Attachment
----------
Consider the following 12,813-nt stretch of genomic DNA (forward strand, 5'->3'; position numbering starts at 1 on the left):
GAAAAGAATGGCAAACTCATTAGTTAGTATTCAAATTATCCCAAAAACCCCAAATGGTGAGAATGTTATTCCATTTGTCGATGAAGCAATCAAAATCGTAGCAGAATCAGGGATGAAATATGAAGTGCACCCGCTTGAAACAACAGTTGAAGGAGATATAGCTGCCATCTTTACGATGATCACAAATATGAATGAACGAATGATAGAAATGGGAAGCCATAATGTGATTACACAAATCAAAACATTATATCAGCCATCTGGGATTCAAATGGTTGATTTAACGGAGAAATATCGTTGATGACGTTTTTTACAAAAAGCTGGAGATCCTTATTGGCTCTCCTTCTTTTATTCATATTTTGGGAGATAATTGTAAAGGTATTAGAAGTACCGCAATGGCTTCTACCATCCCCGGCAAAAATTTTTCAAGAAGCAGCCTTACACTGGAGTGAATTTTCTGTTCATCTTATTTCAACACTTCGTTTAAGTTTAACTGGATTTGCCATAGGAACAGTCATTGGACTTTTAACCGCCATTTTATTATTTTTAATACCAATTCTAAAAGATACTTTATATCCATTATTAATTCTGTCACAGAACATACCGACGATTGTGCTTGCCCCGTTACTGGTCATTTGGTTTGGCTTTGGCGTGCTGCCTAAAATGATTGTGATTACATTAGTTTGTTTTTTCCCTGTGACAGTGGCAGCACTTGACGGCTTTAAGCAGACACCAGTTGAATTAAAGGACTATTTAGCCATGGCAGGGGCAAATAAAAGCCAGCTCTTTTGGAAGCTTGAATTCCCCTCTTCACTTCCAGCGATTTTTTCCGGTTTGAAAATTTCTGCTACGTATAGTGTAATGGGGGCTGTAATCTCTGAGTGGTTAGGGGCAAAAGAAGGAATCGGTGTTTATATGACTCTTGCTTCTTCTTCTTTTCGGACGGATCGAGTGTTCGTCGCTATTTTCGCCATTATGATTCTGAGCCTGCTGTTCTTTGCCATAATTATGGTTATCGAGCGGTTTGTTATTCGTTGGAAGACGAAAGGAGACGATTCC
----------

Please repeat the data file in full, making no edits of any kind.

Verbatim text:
Consider the following 12,813-nt stretch of genomic DNA (forward strand, 5'->3'; position numbering starts at 1 on the left):
GAAAAGAATGGCAAACTCATTAGTTAGTATTCAAATTATCCCAAAAACCCCAAATGGTGAGAATGTTATTCCATTTGTCGATGAAGCAATCAAAATCGTAGCAGAATCAGGGATGAAATATGAAGTGCACCCGCTTGAAACAACAGTTGAAGGAGATATAGCTGCCATCTTTACGATGATCACAAATATGAATGAACGAATGATAGAAATGGGAAGCCATAATGTGATTACACAAATCAAAACATTATATCAGCCATCTGGGATTCAAATGGTTGATTTAACGGAGAAATATCGTTGATGACGTTTTTTACAAAAAGCTGGAGATCCTTATTGGCTCTCCTTCTTTTATTCATATTTTGGGAGATAATTGTAAAGGTATTAGAAGTACCGCAATGGCTTCTACCATCCCCGGCAAAAATTTTTCAAGAAGCAGCCTTACACTGGAGTGAATTTTCTGTTCATCTTATTTCAACACTTCGTTTAAGTTTAACTGGATTTGCCATAGGAACAGTCATTGGACTTTTAACCGCCATTTTATTATTTTTAATACCAATTCTAAAAGATACTTTATATCCATTATTAATTCTGTCACAGAACATACCGACGATTGTGCTTGCCCCGTTACTGGTCATTTGGTTTGGCTTTGGCGTGCTGCCTAAAATGATTGTGATTACATTAGTTTGTTTTTTCCCTGTGACAGTGGCAGCACTTGACGGCTTTAAGCAGACACCAGTTGAATTAAAGGACTATTTAGCCATGGCAGGGGCAAATAAAAGCCAGCTCTTTTGGAAGCTTGAATTCCCCTCTTCACTTCCAGCGATTTTTTCCGGTTTGAAAATTTCTGCTACGTATAGTGTAATGGGGGCTGTAATCTCTGAGTGGTTAGGGGCAAAAGAAGGAATCGGTGTTTATATGACTCTTGCTTCTTCTTCTTTTCGGACGGATCGAGTGTTCGTCGCTATTTTCGCCATTATGATTCTGAGCCTGCTGTTCTTTGCCATAATTATGGTTATCGAGCGGTTTGTTATTCGTTGGAAGACGAAAGGAGACGATTCC